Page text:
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Our Ancestors Don’t Need Healing
(But the Living Most Certainly Do…)
On top of everything else on my “to-do” list, amid making a living and paying the bills and caring for my family and friends and trying to squeeze in a little self-care, I am also now, apparently, responsible for healing my messed-up ancestors.
This, by the way, is not a new endeavor but back in vogue again after a long respite since the Reformation. In those days our beloveds on the other side were supposedly languishing in Purgatory and only our prayers (and the money we paid to various priests and other religious authorities for their prayers called “indulgences”) could possibly save them.
Not only had your grandfather been a scoundrel and a creep when he was alive—but now you were stuck forking over the big bucks to the big boys to rescue him when he was dead. No wonder people in an era of reform wanted to give up on the dead altogether. They go to heaven or hell, wipe your hands of them and be done with them. Move along, move along.
Among my ancestors are turncoats, adulterers, hypocrites, misogynists, and maybe even slavers, thieves and murderers. I mean, who knows? I mean, my parents were a mess, and my grandmother was in an out of mental hospitals, and what about that 12th great grandfather kids who moved to what would become Rhode Island with Roger Williams. Don’t tell me that this colonial colonizer with 13 kids was a good guy…
Of course, the whole story of civilization is nothing but a tale of woe. Murder, slavery, incest, torture, abjection, and endless war have been our legacy to our descendants from the moment our species began accumulating stuff and protecting it at all costs. If we trace back any of our ancestors, we will all find ourselves, soon enough, appalled at the horrors our people have inflicted upon each other. Every human being has a genealogy of horrors.
It’s overwhelming to feel the whole heavy weight of ancestral trauma and to also feel responsible for healing that 10,000 years of violence, evil and misery.
It can make you feel like Peter Schoening, the famous mountain climber, who on a terrifying ascent of K2 in the Himalayas, nearly lost five of his fellow climbers when during a storm they all slipped into an almost bottomless crevasse. Schoening, roped to all five, dug his ice axe into a narrow ledge just managing to save himself. The snows swirled, he was losing his grip, his expedition mates dangled above the yawning abyss. With iron-willed determination and superhuman strength, Schoening pulled, strained, and heaved, defying gravity, rescuing them one by one from oblivion.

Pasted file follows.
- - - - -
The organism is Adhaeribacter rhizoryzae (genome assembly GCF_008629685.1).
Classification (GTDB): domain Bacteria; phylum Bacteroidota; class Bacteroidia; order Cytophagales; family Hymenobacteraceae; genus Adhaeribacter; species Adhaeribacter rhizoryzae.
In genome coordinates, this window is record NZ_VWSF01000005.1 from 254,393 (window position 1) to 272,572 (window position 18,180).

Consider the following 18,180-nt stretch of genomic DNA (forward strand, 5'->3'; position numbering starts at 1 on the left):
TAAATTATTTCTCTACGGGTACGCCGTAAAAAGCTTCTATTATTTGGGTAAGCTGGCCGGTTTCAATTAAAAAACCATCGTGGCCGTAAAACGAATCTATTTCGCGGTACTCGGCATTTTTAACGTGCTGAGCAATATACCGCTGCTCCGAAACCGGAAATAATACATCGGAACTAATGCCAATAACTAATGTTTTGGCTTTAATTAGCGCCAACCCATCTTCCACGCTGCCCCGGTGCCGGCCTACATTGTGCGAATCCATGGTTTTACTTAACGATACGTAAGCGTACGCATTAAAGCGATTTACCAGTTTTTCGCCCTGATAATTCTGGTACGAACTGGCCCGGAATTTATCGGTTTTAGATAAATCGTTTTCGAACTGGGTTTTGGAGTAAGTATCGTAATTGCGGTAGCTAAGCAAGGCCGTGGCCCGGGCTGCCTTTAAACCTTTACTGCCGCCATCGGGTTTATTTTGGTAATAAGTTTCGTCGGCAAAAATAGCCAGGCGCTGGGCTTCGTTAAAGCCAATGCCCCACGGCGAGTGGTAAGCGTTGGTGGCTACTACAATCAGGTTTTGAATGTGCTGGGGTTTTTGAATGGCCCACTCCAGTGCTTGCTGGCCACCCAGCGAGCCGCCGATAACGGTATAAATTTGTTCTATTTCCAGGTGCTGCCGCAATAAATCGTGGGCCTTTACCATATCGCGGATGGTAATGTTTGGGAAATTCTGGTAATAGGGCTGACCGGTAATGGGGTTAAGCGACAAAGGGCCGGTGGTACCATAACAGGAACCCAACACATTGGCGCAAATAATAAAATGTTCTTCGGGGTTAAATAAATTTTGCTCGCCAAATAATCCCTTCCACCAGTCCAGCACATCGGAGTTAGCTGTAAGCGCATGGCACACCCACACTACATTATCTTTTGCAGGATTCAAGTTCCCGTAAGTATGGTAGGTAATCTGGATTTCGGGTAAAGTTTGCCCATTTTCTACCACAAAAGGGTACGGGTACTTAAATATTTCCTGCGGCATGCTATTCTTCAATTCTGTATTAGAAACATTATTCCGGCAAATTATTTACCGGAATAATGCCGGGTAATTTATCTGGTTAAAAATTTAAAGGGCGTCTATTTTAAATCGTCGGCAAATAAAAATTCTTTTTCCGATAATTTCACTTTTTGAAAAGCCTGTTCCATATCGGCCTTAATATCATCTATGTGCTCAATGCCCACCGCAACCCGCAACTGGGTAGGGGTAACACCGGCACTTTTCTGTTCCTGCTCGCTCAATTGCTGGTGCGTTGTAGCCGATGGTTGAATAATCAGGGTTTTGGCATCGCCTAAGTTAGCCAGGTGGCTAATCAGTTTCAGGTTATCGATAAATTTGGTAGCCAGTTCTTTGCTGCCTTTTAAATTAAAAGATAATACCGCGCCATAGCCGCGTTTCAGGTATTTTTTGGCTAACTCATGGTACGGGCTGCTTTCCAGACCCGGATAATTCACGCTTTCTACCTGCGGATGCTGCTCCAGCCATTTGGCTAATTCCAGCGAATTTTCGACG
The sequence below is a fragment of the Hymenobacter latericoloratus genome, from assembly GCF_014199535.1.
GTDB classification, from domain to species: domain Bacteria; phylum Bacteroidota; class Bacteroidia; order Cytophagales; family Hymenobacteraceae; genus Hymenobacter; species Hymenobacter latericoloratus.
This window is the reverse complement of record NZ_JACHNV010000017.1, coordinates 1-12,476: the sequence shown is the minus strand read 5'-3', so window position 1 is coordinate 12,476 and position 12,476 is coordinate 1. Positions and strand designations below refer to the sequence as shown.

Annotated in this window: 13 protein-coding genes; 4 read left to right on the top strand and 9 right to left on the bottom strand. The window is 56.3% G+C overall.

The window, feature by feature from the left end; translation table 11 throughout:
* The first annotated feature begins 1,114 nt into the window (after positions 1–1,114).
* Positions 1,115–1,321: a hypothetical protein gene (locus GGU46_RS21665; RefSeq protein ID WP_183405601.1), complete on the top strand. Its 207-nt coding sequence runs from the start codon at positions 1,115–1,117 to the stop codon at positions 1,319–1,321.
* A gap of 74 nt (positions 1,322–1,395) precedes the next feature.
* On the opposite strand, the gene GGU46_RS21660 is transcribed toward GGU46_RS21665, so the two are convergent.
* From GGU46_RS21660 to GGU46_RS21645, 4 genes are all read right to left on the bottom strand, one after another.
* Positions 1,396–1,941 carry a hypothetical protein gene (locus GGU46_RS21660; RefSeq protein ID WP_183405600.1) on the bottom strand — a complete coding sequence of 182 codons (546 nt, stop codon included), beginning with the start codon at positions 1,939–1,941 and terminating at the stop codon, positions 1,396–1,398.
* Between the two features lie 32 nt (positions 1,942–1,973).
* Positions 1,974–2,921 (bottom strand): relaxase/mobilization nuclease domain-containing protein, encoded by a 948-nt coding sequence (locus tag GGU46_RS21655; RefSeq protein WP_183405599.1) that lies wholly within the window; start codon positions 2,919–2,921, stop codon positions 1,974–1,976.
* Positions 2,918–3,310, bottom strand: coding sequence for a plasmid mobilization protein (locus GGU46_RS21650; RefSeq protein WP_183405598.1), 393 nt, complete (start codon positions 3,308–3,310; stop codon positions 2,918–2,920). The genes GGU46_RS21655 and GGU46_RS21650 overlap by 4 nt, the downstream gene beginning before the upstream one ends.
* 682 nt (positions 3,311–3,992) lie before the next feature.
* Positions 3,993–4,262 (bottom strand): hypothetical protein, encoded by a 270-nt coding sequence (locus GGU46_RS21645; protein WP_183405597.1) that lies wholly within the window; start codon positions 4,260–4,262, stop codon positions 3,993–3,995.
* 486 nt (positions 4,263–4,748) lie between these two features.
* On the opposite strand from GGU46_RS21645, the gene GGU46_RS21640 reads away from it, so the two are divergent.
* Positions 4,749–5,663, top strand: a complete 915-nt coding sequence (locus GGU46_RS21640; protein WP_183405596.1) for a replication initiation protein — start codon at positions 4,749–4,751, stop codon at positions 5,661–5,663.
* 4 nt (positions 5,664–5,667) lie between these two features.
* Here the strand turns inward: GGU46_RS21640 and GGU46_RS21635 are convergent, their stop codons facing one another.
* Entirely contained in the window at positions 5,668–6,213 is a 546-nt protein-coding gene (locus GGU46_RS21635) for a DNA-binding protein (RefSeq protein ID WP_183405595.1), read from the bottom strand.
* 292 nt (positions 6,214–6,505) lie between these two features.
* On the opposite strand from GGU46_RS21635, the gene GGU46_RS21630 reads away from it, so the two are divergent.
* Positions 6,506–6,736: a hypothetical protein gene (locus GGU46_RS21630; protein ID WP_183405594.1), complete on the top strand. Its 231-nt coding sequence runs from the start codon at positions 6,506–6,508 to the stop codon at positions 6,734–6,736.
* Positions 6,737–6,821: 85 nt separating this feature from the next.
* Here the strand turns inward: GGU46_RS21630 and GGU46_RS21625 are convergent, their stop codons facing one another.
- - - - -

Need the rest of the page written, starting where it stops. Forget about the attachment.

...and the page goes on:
So many of us feel like this when we approach the dead—that we must rescue them from the abyss of their dysfunction or risk being pulled over into annihilation ourselves. We cannot cut ourselves free—and yet we are impossibly burdened by the extraordinary effort needed to do this lineage healing. We are being dragged down by family histories of abuse of and addiction, violence and depression, sorrow and silence.
The entire endeavor seems to demand heroic effort.
Except we have forgotten that the dead weigh nothing at all—and they have already fallen.
The dead have been released from the tyrannies of patriarchal linear narratives. To die is to remember the entangled intimacies of our souls with one another through the mysteries of deep time. To die is to be healed—of the illusion that we only have one life to get it right, one life to get what we deserve or take what we can. To die is to recover the consolations of eternity where there is always enough time for mercy and justice, reunion and love. What the dead know is that no one is ever let go.
This is why I do not pray for the dead but to them.
I ask the dead to help me, save me, and liberate me from the fantasy that I must make some kind of extra effort to prove that I am worthy of this life. Of this soul. I ask the dead for help with everything—from the most mundane matters of my life to the deepest yearnings of my heart.
The priests of various religions and institutions would like to weigh us down with our responsibilities to the dead—but the dead themselves want to free us from our worries, our isolation, and our fears. When we pray to the dead, and with the dead, we may find ourselves not needing the priests anymore because we have magic and miracles instead.
When we have the dead, we have everything we need and there is nothing that we cannot do.
I pray to the beautiful mother of a friend who died a terminal alcoholic in her own blood and vomit to help me sober up from sugar and claim my life. I pray to my stingy father who cut me out of his will to help me generate miracles with money. I pray, in the midst of the Sixth Extinction by my species of all life on this planet, to the dinosaurs. Help us, I pray to these vanished ancestors, show us how to become small again, teach us how to sing again, and help us to grow wings so that we, too, might one day have no need of ropes and ice axes and remember how to fly.
This has been the free version of my Substack—there is also a paid version ($10 a month) which includes a monthly Zoom conversation with me about the dead. To find out about my upcoming workshops you can go to my website here. To learn more about working with the dead in this way be sure to pre-order my book, Take Back the Magic Conversations with the Unseen World.
I’d also like to give a special shout-out to my beloved soul sister Heatherash Amara who is now on Substack with Out of the Fire which is fabulous. Stay tuned as we prepare a journey together into the long story of our souls.